Moated site 50m north west of Red House
List Entry Summary
This monument is scheduled under the Ancient Monuments and Archaeological Areas Act 1979 as amended as it appears to the Secretary of State to be of national importance. This entry is a copy, the original is held by the Department for Culture, Media and Sport.
Name: Moated site 50m north west of Red House
List entry Number: 1020887
The monument may lie within the boundary of more than one authority.
County: North Yorkshire
District Type: District Authority
Parish: Moor Monkton
National Park: Not applicable to this List entry.
Grade: Not applicable to this List entry.
Date first scheduled: 06-Dec-2002
Date of most recent amendment: Not applicable to this List entry.
Legacy System Information
The contents of this record have been generated from a legacy data system.
Legacy System: RSM
This list entry does not comprise part of an Asset Grouping. Asset Groupings are not part of the official record but are added later for information.
List entry Description
Summary of Monument
Legacy Record - This information may be included in the List Entry Details.
Reasons for Designation
Around 6,000 moated sites are known in England. They consist of wide ditches,
often or seasonally water-filled, partly or completely enclosing one or more
islands of dry ground on which stood domestic or religious buildings. In some
cases the islands were used for horticulture. The majority of moated sites
served as prestigious aristocratic and seigneurial residences with the
provision of a moat intended as a status symbol rather than a practical
military defence. The peak period during which moated sites were built was
between about 1250 and 1350 and by far the greatest concentration lies in
central and eastern parts of England. However, moated sites were built
throughout the medieval period, are widely scattered throughout England and
exhibit a high level of diversity in their forms and sizes. They form a
significant class of medieval monument and are important for the understanding
of the distribution of wealth and status in the countryside. Many examples
provide conditions favourable to the survival of organic remains.
The moated site 50m north west of Red House survives well and significant earthwork and buried remains are preserved. Its value is enhanced by its association with a significant family in the region. Taken as whole the monument offers important scope for the study of medieval domestic life as well as the development of expressions of status amongst the higher strata of society in Yorkshire.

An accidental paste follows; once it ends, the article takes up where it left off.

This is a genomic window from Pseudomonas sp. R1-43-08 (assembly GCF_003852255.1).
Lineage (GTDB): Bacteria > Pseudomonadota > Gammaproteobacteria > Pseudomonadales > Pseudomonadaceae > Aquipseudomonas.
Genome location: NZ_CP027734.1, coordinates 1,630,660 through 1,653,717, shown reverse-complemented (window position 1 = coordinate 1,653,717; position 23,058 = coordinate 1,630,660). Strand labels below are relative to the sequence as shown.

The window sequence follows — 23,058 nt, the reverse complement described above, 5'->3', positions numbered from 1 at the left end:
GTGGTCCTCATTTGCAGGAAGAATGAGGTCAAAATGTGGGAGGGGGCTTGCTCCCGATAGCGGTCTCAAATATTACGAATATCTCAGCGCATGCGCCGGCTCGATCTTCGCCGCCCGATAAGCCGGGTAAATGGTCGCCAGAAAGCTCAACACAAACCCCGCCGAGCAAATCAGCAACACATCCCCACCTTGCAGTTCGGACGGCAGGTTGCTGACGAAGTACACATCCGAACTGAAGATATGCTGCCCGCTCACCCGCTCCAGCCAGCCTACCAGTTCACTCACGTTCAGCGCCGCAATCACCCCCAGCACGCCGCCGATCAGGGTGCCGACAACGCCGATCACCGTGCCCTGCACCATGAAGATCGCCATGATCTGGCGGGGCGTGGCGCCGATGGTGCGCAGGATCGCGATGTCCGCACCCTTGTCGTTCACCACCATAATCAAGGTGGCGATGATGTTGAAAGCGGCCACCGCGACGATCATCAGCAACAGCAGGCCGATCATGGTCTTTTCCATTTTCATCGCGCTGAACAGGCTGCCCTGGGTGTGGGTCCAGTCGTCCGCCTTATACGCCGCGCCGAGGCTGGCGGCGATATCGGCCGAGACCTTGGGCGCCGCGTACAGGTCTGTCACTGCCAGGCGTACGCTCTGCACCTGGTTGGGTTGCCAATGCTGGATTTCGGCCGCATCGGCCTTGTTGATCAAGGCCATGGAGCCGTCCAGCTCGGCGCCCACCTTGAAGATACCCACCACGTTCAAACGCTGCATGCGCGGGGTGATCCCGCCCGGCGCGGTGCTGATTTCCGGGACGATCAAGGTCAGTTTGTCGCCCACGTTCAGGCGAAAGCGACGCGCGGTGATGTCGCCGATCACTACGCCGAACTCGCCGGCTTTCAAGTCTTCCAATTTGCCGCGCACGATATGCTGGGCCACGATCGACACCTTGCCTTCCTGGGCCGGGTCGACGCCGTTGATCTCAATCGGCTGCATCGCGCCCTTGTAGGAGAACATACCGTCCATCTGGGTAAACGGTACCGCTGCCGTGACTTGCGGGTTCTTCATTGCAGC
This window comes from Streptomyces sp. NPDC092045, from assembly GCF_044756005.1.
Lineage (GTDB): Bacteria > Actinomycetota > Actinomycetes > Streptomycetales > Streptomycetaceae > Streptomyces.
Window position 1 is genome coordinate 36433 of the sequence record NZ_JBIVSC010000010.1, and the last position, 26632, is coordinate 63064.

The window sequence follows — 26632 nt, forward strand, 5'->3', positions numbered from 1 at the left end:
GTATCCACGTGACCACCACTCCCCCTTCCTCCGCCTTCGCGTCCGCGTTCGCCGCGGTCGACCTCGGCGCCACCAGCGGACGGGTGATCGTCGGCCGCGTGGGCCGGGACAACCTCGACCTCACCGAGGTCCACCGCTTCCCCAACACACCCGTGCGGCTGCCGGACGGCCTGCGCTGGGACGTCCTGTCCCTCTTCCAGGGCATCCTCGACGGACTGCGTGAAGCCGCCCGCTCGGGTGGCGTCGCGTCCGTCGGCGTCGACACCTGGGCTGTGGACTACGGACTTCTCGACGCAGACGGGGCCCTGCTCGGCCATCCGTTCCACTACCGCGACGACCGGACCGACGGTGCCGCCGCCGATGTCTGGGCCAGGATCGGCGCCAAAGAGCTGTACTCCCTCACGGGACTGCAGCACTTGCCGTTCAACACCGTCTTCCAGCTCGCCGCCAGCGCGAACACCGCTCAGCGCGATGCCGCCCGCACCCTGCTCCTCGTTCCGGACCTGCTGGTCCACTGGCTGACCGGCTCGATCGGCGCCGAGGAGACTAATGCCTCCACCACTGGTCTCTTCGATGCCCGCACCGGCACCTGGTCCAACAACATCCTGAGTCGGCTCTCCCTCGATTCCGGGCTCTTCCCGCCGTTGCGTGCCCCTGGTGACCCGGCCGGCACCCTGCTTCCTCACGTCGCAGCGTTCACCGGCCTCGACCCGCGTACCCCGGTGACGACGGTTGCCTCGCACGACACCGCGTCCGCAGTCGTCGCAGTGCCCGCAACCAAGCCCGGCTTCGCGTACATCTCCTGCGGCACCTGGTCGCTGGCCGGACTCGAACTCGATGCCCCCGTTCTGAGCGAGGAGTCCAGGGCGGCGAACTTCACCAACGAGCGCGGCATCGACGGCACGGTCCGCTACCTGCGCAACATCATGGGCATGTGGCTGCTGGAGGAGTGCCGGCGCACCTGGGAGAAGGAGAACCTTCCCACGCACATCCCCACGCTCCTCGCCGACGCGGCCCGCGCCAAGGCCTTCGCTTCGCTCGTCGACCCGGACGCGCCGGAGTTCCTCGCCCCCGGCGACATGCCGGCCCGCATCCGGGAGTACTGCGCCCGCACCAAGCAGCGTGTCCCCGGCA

Legacy Record - This information may be included in the List Entry Details.
The monument includes earthwork and buried remains of a medieval moated
site. It is located on raised ground 200m south west of the River Ouse,
50m to the north west of Red House.
The date of construction of this site is currently unknown but it is thought to have been in existence by 1342 when Sir Thomas Ughtred, whose family had held the manor of Moor Monkton and Scagglethorpe since the Norman Conquest, was granted a licence to empark his woods and to crenellate what was called the `Rede House'. This was almost certainly located on the platform of the moated site. The medieval village of Scagglethorpe was located in the fields to the south of Red House. It was common for the more prestigious dwellings of medieval settlements to be located in a prominent position away from the main settlement. The prominent position of the moated site reflects its importance as the habitation of the lords of the manor. The village of Scagglethorpe no longer exists and it was probably abandoned during the 14th to 15th centuries when many villages in the north of England were deserted. The moated site was located in a prominent position overlooking the River Ouse and would certainly have had access to the river for transport and communication. Given the relatively poor state of medieval roads the river would have been a major source of access. In 1523 the estate was sold to the Seymour family and later in 1560 to Sir Francis Slingsby, son-in-law to the Earl of Northumberland. By the beginning of the 17th century the moated site had been abandoned. The reason for this is not fully understood, but it is likely to be because a newer, grander and more fashionable residence was required. In 1607 construction of a new building started, which evolved into the current Red House, chapel and walled garden.